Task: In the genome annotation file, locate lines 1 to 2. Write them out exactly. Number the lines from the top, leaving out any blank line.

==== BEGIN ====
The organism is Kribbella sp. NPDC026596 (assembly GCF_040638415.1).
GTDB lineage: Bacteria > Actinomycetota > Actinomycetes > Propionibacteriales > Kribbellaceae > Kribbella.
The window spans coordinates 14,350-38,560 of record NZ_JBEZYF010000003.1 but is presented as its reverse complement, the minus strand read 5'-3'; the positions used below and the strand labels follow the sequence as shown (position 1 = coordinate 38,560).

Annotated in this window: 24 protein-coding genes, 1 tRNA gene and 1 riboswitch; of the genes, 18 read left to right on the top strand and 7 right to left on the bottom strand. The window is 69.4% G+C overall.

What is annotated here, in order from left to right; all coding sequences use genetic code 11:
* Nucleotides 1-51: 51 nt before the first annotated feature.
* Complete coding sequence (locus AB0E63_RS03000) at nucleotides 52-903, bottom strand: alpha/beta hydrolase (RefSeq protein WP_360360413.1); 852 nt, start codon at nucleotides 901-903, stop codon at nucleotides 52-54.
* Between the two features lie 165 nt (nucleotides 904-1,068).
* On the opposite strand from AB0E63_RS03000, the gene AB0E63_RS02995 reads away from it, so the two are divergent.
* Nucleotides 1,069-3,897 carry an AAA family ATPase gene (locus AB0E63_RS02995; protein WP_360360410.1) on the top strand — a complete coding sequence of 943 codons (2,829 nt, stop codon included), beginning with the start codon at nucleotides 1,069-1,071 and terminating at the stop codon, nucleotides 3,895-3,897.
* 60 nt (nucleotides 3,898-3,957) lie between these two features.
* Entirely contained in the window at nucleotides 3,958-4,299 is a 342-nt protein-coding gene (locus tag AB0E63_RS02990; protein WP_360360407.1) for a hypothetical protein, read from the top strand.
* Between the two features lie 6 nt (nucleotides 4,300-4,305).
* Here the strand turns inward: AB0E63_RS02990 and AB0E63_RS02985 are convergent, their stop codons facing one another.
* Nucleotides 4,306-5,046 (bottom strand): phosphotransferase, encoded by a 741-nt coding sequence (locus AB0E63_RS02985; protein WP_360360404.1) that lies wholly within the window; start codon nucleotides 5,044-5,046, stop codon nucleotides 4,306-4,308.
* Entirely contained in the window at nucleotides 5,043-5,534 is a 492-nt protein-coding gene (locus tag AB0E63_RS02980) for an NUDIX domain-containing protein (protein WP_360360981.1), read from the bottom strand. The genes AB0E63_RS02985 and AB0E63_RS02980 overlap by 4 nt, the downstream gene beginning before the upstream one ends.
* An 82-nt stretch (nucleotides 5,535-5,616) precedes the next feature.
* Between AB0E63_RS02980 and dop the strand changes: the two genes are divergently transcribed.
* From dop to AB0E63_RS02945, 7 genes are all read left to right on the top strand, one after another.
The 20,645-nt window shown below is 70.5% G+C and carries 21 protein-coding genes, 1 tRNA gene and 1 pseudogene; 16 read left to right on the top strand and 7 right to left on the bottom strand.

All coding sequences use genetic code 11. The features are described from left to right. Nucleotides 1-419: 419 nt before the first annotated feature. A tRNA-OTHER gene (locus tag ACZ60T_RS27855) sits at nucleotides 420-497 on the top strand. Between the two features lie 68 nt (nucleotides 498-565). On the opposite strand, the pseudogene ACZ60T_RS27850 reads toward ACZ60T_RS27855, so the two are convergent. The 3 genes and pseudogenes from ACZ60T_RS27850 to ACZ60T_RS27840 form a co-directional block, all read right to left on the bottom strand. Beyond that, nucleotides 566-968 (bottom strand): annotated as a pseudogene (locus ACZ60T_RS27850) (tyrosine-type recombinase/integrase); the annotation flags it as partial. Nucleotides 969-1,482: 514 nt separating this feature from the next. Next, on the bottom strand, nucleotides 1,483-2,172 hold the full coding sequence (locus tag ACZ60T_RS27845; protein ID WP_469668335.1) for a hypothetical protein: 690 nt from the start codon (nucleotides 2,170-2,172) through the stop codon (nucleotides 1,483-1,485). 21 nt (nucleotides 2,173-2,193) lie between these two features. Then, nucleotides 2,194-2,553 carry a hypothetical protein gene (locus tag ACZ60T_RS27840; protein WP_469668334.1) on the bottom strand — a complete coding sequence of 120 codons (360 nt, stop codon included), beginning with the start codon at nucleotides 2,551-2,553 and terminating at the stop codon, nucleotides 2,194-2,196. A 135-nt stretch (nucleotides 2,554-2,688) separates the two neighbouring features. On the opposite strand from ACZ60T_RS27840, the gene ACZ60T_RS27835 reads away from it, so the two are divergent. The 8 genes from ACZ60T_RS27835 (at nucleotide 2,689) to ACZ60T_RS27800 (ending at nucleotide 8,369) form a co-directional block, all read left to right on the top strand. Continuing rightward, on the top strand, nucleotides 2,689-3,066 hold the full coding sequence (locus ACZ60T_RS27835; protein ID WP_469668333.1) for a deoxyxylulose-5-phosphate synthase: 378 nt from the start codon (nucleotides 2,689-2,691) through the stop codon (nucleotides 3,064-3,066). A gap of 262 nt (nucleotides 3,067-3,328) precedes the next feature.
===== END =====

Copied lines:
The organism is Kribbella sp. NPDC026596 (assembly GCF_040638415.1).
GTDB lineage: Bacteria > Actinomycetota > Actinomycetes > Propionibacteriales > Kribbellaceae > Kribbella.